THE government has set up a one stop investment centre which will be supervised by the office of the president and cabinet.
The idea was mooted years ago when former president Robert Mugabe was still in office but never implemented.
However, principal director for fiscal policy in the ministry of Finance Pfungwa Kunaka said Emmerson Mnangagwa-led government recently set up a structure to handle investment matters in the “new dispensation” following Mugabe’s ouster.
“There has since been established at government level an inter-ministerial committee that is going to work for the time being as a one stop centre for investment,” said Kunaka addressing delegates at the Zimbabwe Diaspora Investment Group (ZiDIG) dinner last week in Harare.
He added, “One brief of that structure of government that is chaired by the deputy chief secretary but reporting to the chief secretary and straight to the head of state is to process investment proposals.”
Kunaka said President Mnangagwa’s government is emulating Rwanda which has become one of the fastest growing economies in Central Africa with a Gross Domestic Product growth of around eight percent per year between 2001 and 2014.
“We understand that in Rwanda, in six hours, you can have an investment registered. We are trying to move in the same direction,” he said.
Mnangagwa is on a serious investment drive to revitalize a distressed economy since taking in office in November last year.
Zimbabwe’s manufacturing sector capacity dropped to critical levels leaving the country as a net importer of commodities. Economists attributed the economic failure to poor economic policies and corruption under Mugabe’s watch.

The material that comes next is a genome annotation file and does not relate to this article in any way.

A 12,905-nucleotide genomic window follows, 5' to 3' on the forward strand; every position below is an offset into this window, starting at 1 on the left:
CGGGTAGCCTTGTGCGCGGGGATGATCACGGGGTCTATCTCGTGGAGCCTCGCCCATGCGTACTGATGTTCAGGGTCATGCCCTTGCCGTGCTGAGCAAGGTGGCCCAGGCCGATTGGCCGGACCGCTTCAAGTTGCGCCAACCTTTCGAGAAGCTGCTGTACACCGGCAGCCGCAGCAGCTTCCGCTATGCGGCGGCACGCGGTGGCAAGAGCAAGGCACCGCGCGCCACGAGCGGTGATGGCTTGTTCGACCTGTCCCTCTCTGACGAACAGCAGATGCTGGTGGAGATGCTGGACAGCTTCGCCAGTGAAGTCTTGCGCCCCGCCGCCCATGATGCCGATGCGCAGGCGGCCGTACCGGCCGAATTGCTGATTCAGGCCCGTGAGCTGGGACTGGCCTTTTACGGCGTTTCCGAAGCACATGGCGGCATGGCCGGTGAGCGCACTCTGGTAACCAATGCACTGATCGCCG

“There is nothing as frustrating as a treasury official presiding over an economy that is not growing, were you can’t mobilise resources for the betterment of our people, investment promotion etc,” said Kunaka.
“We are really indebted to the head of state for pronouncing himself squarely on investment promotion.
“I can confidently say in the next two or so weeks, our minister of finance has been assigned by the head of state to be in Europe where his brief is to talk to investors, the international world out there.”
Harare mayor Bernard Manyenyeni said the electoral time table always works against the country.Advertisement
“We are five months away from elections and that messes things for us. I am sure you (ZiDIG) can make sure that contracts are signed and sealed, and projects start regardless of electoral processes,” he said.
The group, formed by business minded Zimbabweans in the United Kingdom, was in the country on a trade mission. It met with key government officials and industry captains to explore investment options in Zimbabwe.